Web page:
Wednesday, October 12, 2016

Meet Murph and the Gazorpos!

Hey, let's talk pop! I vowed to keep a close eye on Murph and the Gazorpos after hearing the Falmouth, UK band for the first time on that fantastic new Girlsville comp. When it comes to me and Murph and the Gazorpos, it was love at first listen! It's not every day that I come across power pop with enormous hooks, caffeinated punk energy, and a real rock n' roll edge. This band is on to something special! Singer/guitarist Murph is Charlie Murphy - who also plays in The Red Cords and runs Nerve Centre Records. Unbeknownst to me, the band's first EP came out in April. Arriving hot on its heels is a brand new EP called A Little Reaction - which you can currently stream over at!

With Murph's Red Cords band mate Matt Cleave along for the ride on drums, it's no surprise that Murph and the Gazorpos pack a little more oomph than is usual for a power pop band. Essentially A Little Reaction is catchy-as-hell pop bashed out with the fury and raw energy of garage punk. I can hear the influence of everyone from King Louie to Nick Lowe to Gentlemen Jesse to those numerous Good Vibrations Records greats. Leadoff track "What Do I Do" has got everything you could want in a power pop song: a melody you can whistle all day, lyrics that cut to the core of heartbreak, a beat you can't resist dancing to, and lead guitar work that would make Dave Edmunds holler in delight. And "You Did It", which I just raved about last week, gets my vote for power pop song of the year!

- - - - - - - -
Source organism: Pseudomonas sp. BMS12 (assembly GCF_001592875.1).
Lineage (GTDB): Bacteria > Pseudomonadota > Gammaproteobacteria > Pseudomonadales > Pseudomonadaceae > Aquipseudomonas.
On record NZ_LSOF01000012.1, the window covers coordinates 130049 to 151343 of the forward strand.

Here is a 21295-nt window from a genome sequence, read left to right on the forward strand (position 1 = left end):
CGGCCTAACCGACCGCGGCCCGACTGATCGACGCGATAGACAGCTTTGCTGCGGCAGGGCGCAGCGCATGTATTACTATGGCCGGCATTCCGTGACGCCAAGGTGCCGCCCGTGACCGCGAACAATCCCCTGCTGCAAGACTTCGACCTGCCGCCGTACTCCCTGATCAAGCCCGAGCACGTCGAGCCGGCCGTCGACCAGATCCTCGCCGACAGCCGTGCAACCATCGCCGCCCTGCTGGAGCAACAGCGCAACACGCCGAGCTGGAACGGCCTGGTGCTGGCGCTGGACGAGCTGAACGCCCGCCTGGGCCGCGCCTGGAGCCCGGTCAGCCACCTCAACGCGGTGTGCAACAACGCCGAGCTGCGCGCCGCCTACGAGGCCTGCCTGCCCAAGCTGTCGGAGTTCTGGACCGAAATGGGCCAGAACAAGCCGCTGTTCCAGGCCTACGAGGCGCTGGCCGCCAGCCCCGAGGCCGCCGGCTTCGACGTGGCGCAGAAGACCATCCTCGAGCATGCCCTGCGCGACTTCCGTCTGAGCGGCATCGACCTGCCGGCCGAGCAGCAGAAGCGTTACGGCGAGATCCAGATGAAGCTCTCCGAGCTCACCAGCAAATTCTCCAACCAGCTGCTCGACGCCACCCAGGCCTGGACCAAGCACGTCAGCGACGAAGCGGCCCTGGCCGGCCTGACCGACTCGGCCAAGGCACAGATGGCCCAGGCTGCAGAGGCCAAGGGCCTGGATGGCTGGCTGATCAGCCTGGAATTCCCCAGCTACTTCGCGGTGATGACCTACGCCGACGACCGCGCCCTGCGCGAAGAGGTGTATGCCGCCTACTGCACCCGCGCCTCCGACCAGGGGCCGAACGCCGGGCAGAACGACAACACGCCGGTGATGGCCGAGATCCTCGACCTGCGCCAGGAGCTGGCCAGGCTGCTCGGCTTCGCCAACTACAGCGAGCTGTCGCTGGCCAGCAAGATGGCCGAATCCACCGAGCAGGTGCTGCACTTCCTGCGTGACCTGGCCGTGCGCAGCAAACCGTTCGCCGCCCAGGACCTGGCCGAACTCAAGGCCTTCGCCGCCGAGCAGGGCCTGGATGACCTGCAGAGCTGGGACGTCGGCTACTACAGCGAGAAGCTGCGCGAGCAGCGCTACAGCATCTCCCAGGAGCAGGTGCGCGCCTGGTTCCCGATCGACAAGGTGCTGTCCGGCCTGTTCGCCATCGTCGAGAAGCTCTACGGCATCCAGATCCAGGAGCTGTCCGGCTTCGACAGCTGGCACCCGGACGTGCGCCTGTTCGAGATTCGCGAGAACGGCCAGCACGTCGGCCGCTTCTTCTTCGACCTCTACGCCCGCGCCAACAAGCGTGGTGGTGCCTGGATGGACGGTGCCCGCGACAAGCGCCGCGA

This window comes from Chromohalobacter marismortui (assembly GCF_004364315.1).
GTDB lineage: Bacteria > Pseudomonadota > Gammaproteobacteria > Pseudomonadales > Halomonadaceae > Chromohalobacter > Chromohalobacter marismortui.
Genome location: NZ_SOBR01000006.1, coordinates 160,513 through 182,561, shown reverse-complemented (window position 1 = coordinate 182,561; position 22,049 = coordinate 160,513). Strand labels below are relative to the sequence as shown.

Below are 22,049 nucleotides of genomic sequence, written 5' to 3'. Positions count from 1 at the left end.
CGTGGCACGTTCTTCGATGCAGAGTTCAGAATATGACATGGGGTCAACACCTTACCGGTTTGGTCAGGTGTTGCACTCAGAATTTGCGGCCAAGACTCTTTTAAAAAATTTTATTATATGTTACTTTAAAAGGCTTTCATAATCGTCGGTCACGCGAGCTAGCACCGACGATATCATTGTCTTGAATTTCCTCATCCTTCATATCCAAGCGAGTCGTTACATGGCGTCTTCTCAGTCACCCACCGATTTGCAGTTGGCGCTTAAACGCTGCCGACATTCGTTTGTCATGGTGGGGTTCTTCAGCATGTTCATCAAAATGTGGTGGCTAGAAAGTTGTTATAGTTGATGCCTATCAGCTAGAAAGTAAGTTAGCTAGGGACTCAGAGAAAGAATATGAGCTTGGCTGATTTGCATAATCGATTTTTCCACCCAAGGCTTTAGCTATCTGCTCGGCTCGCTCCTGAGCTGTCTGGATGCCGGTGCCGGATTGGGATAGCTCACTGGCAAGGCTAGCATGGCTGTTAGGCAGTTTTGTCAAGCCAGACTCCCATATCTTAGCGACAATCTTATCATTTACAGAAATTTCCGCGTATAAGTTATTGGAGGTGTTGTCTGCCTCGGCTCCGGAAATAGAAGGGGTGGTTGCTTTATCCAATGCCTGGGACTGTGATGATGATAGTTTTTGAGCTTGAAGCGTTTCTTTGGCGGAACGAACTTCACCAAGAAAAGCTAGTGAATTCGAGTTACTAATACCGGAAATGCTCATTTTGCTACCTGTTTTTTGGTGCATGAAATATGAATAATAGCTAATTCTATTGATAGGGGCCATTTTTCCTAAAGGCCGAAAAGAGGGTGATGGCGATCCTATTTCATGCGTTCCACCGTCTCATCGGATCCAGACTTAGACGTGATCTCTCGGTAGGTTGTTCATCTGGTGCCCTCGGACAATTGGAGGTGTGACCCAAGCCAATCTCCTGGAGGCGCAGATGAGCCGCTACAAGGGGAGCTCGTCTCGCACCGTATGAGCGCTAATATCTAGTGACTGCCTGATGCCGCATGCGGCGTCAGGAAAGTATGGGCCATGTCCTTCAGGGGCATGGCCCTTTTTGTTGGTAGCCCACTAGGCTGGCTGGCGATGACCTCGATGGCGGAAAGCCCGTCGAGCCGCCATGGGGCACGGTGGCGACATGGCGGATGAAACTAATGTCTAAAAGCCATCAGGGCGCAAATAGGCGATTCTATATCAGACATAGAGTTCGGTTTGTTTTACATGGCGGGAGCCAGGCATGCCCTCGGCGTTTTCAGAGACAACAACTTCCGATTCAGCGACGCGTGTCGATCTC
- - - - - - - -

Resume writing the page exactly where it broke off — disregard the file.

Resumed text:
A Little Reaction is available from Super Fan 99 in a super-limited (only 30 copies worldwide!) 5" square vinyl and cassette bundle. Download should be available soon from the Nerve Centre Bandcamp. I think I might have a new favorite band!


Tuesday, October 11, 2016

New Low Culture album!

I would definitely consider Low Culture's 2013 debut album Screens to be the most underrated of all the great LPs issued by Dirtnap Records in recent years. Truthfully, I can't think of many better examples of the "Dirtnap sound". Listening to it over three years later, I am taken by how well it holds up and perplexed as to how it didn't make my top ten for 2013. I guess it was underrated even by me!

After a long wait, we finally get a second LP from Low Culture. It's called Places To Hide, and it's a dandy! The band, now based in Portland, Oregon, has totally knocked it out of the park with this album. Fans seeking more of the band's poppy, fuzzy, garagey punk goodness will not be disappointed by any means. But rather than rehashing its signature sound, Low Culture has chosen to build off of it. Without getting too far away from what this band does best, Places To Hide combines a tougher sound with more sophisticated songwriting and greater stylistic variety. This still sounds like a Low Culture record, but there are a few tracks that might totally surprise you as well. A lot of the lyrics are inspired by singer Chris Mason's move from New Mexico to Portland and the alienation/dissatisfaction that compelled this life change. Perhaps that sounds like heavy stuff, but I've always admired Mason's ability to pair "bummer" lyrics with music that's upbeat and hard-driving. He reminds me of Bob Mould in that respect. The feel of this album is ultimately triumphant - as Mason works through his issues and finds his way toward the light.